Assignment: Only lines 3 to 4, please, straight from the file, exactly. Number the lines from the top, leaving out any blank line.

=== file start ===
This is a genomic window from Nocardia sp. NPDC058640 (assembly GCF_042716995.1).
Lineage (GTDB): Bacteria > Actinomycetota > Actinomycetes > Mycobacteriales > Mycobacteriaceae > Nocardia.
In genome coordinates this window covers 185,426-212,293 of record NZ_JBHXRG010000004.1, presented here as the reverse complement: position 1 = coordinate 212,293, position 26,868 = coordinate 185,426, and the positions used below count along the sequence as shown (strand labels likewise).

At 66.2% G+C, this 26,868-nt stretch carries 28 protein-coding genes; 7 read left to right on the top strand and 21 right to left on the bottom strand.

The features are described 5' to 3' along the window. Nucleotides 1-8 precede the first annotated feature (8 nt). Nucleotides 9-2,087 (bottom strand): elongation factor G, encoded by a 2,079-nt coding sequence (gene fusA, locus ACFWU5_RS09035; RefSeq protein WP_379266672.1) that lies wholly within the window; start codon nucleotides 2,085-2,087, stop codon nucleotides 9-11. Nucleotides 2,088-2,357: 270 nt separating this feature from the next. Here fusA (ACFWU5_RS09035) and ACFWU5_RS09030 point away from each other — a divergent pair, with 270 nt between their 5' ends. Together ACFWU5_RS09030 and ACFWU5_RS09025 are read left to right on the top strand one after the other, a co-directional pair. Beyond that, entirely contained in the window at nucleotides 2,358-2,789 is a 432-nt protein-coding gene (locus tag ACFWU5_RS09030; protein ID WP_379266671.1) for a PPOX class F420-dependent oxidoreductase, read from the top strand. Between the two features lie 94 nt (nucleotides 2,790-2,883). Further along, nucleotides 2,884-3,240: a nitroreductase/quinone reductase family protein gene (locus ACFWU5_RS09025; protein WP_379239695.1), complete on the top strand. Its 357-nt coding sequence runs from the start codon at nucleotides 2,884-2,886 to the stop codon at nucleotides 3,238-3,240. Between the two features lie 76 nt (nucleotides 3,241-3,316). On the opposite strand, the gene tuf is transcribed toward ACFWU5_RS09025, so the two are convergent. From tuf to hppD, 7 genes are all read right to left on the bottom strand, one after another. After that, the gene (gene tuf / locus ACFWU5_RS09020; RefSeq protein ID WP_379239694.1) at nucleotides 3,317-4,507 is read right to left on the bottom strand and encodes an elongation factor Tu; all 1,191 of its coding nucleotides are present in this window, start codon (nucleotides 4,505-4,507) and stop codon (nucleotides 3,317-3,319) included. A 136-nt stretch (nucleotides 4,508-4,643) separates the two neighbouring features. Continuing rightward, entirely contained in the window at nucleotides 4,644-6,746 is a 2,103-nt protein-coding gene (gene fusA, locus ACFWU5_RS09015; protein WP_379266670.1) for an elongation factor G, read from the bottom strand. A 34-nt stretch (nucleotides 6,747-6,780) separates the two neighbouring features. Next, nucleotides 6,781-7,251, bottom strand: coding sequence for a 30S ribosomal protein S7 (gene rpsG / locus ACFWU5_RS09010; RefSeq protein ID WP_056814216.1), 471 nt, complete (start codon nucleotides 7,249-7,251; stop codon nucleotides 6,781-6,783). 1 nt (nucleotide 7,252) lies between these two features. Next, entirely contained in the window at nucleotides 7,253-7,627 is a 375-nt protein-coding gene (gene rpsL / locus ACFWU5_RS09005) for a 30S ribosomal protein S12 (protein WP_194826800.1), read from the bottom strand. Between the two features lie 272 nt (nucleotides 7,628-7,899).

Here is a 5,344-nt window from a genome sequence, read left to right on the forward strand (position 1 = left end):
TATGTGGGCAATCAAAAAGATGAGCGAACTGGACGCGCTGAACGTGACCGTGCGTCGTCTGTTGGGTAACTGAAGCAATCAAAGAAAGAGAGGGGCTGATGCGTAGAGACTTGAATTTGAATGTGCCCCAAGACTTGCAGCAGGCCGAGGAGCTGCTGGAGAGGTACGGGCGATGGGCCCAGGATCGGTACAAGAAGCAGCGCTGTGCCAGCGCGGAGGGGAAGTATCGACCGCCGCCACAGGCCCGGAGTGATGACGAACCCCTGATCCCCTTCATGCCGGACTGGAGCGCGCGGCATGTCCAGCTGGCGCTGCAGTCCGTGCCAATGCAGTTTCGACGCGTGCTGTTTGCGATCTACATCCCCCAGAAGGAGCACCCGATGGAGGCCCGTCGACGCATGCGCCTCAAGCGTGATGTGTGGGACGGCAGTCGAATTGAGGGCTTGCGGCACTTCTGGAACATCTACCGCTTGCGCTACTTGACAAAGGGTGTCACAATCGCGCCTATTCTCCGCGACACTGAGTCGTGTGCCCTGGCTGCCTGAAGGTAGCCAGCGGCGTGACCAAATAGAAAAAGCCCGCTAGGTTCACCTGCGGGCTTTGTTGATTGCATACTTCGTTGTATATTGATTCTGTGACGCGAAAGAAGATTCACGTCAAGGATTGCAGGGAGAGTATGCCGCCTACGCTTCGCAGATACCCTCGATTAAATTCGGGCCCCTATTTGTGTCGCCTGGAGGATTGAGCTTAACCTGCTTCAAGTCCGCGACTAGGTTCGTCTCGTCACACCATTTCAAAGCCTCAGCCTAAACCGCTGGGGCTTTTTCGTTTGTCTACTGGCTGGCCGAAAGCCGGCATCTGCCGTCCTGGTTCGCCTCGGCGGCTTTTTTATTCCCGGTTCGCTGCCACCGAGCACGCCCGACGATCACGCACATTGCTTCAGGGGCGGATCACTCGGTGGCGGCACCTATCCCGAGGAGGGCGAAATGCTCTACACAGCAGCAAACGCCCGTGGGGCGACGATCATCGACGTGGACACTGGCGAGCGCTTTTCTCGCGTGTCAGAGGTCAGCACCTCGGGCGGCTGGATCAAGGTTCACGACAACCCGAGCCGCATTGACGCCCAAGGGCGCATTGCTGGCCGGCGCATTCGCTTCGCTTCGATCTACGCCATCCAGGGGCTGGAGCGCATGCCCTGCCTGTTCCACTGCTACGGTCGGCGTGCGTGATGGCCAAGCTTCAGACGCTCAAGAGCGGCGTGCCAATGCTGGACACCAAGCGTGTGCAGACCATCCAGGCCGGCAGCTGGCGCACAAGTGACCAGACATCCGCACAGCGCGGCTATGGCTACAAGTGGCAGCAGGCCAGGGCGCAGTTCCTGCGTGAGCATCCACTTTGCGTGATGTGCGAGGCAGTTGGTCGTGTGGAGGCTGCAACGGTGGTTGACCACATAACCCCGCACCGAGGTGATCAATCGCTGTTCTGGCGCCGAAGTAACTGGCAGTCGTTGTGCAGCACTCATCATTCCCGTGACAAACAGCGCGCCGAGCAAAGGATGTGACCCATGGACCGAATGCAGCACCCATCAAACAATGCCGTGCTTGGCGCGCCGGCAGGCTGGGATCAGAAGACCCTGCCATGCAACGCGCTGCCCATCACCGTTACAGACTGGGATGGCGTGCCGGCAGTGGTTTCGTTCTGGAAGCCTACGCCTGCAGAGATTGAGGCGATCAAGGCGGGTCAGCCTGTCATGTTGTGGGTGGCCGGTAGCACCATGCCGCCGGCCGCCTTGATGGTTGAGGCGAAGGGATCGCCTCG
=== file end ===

In genome coordinates this window covers 185,426-212,293 of record NZ_JBHXRG010000004.1, presented here as the reverse complement: position 1 = coordinate 212,293, position 26,868 = coordinate 185,426, and the positions used below count along the sequence as shown (strand labels likewise).

At 66.2% G+C, this 26,868-nt stretch carries 28 protein-coding genes; 7 read left to right on the top strand and 21 right to left on the bottom strand.